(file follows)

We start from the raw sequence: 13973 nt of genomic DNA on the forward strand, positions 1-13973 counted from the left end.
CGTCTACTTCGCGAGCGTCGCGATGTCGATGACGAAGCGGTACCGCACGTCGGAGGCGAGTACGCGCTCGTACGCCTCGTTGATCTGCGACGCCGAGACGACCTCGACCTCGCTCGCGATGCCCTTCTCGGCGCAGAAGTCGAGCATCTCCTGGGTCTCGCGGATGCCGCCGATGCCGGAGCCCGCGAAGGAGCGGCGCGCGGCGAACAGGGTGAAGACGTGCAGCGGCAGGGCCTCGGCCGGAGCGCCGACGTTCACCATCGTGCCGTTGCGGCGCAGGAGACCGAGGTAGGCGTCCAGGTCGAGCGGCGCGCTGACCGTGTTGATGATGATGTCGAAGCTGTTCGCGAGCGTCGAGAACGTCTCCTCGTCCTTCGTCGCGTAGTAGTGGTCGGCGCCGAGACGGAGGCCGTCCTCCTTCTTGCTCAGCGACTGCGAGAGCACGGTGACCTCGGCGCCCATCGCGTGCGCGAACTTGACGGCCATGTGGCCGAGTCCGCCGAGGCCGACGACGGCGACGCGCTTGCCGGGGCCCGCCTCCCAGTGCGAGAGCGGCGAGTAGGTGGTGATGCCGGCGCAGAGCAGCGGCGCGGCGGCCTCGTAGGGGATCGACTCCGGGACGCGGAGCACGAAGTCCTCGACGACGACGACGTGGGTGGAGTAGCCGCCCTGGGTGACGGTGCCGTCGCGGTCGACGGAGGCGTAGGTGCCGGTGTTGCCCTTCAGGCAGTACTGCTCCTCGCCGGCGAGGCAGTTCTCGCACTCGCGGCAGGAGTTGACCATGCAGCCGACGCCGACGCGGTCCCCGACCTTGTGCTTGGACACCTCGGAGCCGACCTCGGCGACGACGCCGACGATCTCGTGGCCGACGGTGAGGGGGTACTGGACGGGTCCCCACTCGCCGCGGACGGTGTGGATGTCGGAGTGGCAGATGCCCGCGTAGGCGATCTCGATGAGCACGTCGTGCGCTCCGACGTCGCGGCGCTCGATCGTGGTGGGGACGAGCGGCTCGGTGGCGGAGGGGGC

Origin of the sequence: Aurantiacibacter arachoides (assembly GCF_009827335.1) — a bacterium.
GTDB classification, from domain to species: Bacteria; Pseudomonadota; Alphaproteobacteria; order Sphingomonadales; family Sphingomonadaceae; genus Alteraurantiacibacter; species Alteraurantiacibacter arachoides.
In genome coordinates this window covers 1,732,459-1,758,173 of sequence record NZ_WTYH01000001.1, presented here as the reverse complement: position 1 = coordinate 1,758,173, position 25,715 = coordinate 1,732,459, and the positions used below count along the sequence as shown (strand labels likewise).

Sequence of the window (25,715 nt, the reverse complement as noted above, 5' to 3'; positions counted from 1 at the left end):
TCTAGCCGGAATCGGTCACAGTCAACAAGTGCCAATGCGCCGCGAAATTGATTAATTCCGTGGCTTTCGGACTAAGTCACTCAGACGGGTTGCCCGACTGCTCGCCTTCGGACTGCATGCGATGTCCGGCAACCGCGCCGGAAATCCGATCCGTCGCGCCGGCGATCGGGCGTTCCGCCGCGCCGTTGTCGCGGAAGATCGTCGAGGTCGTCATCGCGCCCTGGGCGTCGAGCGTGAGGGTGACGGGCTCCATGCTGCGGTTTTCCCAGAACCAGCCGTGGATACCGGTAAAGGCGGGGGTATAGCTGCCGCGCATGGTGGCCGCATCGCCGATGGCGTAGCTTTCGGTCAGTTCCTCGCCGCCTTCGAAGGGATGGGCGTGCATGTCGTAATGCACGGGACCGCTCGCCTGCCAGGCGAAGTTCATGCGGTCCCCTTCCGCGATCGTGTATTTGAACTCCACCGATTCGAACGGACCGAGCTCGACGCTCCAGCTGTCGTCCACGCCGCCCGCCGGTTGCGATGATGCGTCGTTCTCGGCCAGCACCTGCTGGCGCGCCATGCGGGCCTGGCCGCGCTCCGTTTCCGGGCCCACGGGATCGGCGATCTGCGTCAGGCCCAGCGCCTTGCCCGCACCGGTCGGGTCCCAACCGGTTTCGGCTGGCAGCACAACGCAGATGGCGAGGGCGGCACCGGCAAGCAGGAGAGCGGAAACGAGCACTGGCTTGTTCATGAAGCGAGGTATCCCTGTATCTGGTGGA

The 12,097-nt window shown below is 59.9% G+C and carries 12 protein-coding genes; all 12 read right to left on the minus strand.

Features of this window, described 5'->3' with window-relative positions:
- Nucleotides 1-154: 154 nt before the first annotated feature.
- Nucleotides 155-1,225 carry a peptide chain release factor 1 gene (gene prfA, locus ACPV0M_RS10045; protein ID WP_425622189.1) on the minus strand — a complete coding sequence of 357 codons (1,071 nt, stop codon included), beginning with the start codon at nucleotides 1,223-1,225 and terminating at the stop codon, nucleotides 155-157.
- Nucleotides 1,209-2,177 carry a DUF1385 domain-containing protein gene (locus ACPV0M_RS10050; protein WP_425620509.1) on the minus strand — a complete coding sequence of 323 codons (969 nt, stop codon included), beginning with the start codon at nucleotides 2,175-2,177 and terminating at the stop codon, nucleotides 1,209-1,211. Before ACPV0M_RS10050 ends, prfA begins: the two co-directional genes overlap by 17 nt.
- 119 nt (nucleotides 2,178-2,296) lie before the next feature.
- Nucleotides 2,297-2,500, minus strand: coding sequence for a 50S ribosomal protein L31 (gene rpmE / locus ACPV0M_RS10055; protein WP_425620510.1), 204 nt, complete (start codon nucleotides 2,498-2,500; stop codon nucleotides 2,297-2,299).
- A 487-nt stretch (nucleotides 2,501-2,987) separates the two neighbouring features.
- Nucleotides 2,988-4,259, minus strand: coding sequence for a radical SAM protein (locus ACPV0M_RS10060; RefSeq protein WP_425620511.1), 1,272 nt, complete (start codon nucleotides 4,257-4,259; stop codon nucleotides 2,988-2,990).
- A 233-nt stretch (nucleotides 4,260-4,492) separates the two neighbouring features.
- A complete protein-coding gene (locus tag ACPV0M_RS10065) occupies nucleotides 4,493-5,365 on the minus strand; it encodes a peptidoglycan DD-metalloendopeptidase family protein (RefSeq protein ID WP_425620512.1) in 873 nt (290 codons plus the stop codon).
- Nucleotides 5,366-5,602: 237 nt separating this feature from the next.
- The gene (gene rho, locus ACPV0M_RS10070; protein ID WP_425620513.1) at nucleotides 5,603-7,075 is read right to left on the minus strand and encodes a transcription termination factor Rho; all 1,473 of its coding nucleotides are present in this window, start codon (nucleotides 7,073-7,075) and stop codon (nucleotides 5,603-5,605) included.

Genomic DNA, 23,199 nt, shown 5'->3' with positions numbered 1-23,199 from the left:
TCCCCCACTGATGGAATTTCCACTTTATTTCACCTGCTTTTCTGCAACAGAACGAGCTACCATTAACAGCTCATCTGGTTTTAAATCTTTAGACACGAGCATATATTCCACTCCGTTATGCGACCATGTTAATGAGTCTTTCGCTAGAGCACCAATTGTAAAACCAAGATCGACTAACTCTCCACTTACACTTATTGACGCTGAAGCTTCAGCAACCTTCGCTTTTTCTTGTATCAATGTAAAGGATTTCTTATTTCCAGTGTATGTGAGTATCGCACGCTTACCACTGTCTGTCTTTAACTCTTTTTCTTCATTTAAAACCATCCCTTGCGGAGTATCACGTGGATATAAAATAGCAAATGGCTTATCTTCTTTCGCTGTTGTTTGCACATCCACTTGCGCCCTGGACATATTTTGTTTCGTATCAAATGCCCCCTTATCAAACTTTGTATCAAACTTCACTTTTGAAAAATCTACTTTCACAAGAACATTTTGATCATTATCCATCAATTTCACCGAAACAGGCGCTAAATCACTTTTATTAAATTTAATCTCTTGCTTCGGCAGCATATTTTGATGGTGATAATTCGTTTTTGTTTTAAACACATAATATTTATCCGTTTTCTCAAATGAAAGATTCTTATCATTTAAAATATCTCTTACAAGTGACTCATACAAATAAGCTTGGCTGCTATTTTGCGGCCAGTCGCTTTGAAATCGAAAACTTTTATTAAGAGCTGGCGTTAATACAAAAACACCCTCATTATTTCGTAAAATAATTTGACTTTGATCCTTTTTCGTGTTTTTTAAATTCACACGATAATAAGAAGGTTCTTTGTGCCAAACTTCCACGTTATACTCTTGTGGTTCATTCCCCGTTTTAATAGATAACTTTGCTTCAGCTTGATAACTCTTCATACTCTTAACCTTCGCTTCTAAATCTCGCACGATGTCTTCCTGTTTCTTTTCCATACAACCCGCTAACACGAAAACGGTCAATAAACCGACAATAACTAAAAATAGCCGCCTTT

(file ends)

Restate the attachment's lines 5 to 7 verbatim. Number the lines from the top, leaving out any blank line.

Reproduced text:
In genome coordinates this window covers 1,732,459-1,758,173 of sequence record NZ_WTYH01000001.1, presented here as the reverse complement: position 1 = coordinate 1,758,173, position 25,715 = coordinate 1,732,459, and the positions used below count along the sequence as shown (strand labels likewise).

Sequence of the window (25,715 nt, the reverse complement as noted above, 5' to 3'; positions counted from 1 at the left end):
TCTAGCCGGAATCGGTCACAGTCAACAAGTGCCAATGCGCCGCGAAATTGATTAATTCCGTGGCTTTCGGACTAAGTCACTCAGACGGGTTGCCCGACTGCTCGCCTTCGGACTGCATGCGATGTCCGGCAACCGCGCCGGAAATCCGATCCGTCGCGCCGGCGATCGGGCGTTCCGCCGCGCCGTTGTCGCGGAAGATCGTCGAGGTCGTCATCGCGCCCTGGGCGTCGAGCGTGAGGGTGACGGGCTCCATGCTGCGGTTTTCCCAGAACCAGCCGTGGATACCGGTAAAGGCGGGGGTATAGCTGCCGCGCATGGTGGCCGCATCGCCGATGGCGTAGCTTTCGGTCAGTTCCTCGCCGCCTTCGAAGGGATGGGCGTGCATGTCGTAATGCACGGGACCGCTCGCCTGCCAGGCGAAGTTCATGCGGTCCCCTTCCGCGATCGTGTATTTGAACTCCACCGATTCGAACGGACCGAGCTCGACGCTCCAGCTGTCGTCCACGCCGCCCGCCGGTTGCGATGATGCGTCGTTCTCGGCCAGCACCTGCTGGCGCGCCATGCGGGCCTGGCCGCGCTCCGTTTCCGGGCCCACGGGATCGGCGATCTGCGTCAGGCCCAGCGCCTTGCCCGCACCGGTCGGGTCCCAACCGGTTTCGGCTGGCAGCACAACGCAGATGGCGAGGGCGGCACCGGCAAGCAGGAGAGCGGAAACGAGCACTGGCTTGTTCATGAAGCGAGGTATCCCTGTATCTGGTGGA